Executive transitions: Elevate your leadership communication strategies has been saved
New CxOs often struggle to put in place a leadership communication strategy that can help influence stakeholders and achieve objectives; communications support is scarce and, when available, lacks a systematic approach. Here’s a simple model to help new C-level executives create and execute a communications program aligned to their core objectives.
As a C-level executive taking on a new role, it’s important to quickly establish or elevate your communications program. The higher you go, more people within the organization will want to know what you will be doing and how you will be doing it. You may have inherited hundreds or even thousands of staff distributed across the world, to whom you may need to communicate renewed mission, strategy, or brand objectives. Furthermore, there may be numerous other stakeholders outside of your company that you have to communicate to (for example, investors, bankers, customers). As first impressions matter, a transition is a good time to step back and create a communications program to help you influence stakeholders and achieve your objectives.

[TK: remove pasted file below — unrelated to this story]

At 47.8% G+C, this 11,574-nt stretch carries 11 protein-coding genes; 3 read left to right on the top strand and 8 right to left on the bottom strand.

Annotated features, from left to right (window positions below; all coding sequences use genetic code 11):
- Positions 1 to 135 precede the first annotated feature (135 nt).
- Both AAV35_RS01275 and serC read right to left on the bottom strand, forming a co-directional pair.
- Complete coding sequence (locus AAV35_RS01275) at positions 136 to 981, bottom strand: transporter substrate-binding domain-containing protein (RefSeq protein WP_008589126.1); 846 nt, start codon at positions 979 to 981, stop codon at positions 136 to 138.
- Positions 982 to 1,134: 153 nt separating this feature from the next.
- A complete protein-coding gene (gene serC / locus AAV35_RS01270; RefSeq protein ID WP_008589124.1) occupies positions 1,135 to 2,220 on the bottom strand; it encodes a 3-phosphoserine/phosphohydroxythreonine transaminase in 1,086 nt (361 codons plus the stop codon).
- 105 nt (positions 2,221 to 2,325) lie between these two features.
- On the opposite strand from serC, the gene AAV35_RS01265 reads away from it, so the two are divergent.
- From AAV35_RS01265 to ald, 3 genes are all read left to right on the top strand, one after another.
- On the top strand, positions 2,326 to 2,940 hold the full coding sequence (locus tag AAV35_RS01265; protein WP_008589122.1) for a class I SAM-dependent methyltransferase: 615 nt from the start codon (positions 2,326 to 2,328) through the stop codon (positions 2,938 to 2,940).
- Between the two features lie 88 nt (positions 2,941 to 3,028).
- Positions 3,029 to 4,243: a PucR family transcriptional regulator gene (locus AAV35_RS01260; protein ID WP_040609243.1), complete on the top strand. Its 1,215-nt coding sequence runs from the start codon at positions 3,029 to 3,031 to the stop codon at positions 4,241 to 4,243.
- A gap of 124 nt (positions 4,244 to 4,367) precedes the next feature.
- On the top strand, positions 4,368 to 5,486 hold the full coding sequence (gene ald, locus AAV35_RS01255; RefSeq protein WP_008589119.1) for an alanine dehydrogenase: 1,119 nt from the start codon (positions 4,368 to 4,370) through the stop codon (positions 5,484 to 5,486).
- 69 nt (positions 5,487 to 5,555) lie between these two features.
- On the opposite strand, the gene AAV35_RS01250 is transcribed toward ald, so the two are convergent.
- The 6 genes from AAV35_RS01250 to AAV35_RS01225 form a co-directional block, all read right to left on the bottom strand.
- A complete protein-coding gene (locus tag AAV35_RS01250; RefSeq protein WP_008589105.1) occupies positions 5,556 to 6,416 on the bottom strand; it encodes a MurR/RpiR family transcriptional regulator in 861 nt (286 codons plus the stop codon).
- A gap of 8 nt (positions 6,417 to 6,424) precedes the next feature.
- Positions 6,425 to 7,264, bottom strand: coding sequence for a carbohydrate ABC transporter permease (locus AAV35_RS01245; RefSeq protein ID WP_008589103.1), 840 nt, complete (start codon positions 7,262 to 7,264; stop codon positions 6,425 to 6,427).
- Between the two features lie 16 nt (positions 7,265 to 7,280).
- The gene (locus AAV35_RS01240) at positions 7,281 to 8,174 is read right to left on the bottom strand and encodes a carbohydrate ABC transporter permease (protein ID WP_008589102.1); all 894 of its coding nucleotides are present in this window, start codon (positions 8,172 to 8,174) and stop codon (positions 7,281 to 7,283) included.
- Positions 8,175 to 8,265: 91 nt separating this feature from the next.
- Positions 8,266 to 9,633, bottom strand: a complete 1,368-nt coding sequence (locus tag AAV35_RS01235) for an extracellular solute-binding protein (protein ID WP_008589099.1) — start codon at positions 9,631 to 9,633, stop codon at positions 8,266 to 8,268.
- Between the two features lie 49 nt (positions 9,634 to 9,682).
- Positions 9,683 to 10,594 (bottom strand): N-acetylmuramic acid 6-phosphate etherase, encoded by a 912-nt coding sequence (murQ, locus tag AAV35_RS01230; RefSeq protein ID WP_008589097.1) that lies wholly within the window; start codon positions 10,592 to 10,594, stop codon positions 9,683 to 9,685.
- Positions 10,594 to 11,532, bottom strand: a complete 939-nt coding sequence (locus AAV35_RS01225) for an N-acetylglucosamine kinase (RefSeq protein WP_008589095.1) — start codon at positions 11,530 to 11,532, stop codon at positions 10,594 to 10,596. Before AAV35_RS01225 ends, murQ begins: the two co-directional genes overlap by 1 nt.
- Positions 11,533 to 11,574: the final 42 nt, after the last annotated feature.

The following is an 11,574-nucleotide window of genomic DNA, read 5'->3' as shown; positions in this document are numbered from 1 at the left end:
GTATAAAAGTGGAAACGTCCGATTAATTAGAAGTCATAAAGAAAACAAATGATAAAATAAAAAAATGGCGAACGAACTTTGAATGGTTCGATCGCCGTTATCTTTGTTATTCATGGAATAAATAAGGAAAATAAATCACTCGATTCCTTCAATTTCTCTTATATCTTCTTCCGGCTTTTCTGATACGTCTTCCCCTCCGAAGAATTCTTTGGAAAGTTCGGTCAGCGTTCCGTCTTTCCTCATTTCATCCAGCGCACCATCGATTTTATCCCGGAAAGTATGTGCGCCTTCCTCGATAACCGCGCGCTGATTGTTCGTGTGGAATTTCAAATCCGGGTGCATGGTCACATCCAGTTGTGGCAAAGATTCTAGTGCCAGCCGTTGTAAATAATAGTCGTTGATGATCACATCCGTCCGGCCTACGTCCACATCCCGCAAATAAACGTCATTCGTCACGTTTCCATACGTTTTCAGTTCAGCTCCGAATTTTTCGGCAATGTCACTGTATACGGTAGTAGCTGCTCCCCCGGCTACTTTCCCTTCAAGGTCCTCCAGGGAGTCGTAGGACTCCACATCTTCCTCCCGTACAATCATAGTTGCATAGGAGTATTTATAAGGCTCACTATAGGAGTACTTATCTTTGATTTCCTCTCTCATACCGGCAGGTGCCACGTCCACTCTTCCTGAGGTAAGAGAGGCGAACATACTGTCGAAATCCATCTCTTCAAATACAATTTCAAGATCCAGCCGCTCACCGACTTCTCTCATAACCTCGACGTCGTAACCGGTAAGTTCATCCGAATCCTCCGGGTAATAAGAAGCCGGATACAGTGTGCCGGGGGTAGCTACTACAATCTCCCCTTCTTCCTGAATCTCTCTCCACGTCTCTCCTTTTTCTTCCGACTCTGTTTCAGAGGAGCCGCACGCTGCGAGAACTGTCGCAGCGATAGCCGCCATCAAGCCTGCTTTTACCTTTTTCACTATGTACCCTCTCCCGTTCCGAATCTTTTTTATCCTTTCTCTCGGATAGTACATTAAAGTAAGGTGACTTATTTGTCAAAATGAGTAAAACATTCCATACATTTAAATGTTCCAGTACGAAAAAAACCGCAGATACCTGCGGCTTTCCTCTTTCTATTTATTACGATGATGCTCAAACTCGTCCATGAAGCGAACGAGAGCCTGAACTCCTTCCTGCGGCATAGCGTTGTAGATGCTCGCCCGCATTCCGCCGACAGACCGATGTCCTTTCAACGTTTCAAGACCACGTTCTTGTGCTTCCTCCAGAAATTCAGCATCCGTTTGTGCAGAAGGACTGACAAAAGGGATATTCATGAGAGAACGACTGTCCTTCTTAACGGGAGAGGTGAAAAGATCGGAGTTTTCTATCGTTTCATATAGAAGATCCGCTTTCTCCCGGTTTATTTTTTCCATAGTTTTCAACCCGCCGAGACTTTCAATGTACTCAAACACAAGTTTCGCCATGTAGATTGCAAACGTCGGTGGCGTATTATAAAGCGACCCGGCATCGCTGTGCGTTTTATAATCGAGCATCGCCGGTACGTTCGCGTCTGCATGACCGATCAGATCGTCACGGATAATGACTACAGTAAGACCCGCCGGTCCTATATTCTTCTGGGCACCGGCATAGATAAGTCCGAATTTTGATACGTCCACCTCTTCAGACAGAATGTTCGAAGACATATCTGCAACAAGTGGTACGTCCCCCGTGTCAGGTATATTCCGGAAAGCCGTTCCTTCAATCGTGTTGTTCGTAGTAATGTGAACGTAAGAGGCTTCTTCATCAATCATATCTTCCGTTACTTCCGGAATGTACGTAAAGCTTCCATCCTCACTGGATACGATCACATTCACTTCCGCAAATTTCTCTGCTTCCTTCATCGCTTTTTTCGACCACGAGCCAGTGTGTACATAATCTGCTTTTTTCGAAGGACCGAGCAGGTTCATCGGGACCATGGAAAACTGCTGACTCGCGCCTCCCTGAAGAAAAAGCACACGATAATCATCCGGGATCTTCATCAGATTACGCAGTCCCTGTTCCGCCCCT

While many executives in our transition labs recognize the importance of communications, we find few have access to sufficient or capable communications support in their companies. Often, when communications support is available, it lacks a systemic approach, and there is considerable variance in the quality of this support. Given the complexity of modern multinational organizations, the number of stakeholders a CxO must connect with, and the competition for attention across channels, it is essential to execute a disciplined communications program to get across the critical message to key stakeholders without it being drowned by the noise or lost in translation.
This article frames a simple model to help C-level executives proactively create and execute a disciplined communications program that aligns to their core objectives. This communications cascade requires incoming executives to establish clarity around nine key elements of their communications program: priorities, audiences, audience-specific objectives, messages, packaging, channels, delivery, frequency, and feedback.